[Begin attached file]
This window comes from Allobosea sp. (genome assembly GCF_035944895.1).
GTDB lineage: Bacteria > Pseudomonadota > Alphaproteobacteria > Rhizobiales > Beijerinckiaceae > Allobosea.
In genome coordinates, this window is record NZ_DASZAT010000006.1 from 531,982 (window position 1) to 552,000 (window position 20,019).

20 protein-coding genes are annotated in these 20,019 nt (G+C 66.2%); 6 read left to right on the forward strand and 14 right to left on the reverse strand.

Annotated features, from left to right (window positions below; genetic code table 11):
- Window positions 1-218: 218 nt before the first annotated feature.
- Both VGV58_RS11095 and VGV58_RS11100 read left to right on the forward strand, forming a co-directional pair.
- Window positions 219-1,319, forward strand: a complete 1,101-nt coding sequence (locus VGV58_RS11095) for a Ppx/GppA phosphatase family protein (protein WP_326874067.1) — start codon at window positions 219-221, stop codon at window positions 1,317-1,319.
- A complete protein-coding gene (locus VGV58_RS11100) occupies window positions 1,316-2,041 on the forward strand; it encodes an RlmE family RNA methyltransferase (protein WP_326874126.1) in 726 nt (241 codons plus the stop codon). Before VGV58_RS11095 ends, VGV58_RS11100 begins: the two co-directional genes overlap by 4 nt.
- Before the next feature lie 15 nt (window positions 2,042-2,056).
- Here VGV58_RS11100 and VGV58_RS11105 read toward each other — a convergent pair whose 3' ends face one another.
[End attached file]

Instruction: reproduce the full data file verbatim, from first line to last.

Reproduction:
This window comes from Allobosea sp. (genome assembly GCF_035944895.1).
GTDB lineage: Bacteria > Pseudomonadota > Alphaproteobacteria > Rhizobiales > Beijerinckiaceae > Allobosea.
In genome coordinates, this window is record NZ_DASZAT010000006.1 from 531,982 (window position 1) to 552,000 (window position 20,019).

20 protein-coding genes are annotated in these 20,019 nt (G+C 66.2%); 6 read left to right on the forward strand and 14 right to left on the reverse strand.

Annotated features, from left to right (window positions below; genetic code table 11):
- Window positions 1-218: 218 nt before the first annotated feature.
- Both VGV58_RS11095 and VGV58_RS11100 read left to right on the forward strand, forming a co-directional pair.
- Window positions 219-1,319, forward strand: a complete 1,101-nt coding sequence (locus VGV58_RS11095) for a Ppx/GppA phosphatase family protein (protein WP_326874067.1) — start codon at window positions 219-221, stop codon at window positions 1,317-1,319.
- A complete protein-coding gene (locus VGV58_RS11100) occupies window positions 1,316-2,041 on the forward strand; it encodes an RlmE family RNA methyltransferase (protein WP_326874126.1) in 726 nt (241 codons plus the stop codon). Before VGV58_RS11095 ends, VGV58_RS11100 begins: the two co-directional genes overlap by 4 nt.
- Before the next feature lie 15 nt (window positions 2,042-2,056).
- Here VGV58_RS11100 and VGV58_RS11105 read toward each other — a convergent pair whose 3' ends face one another.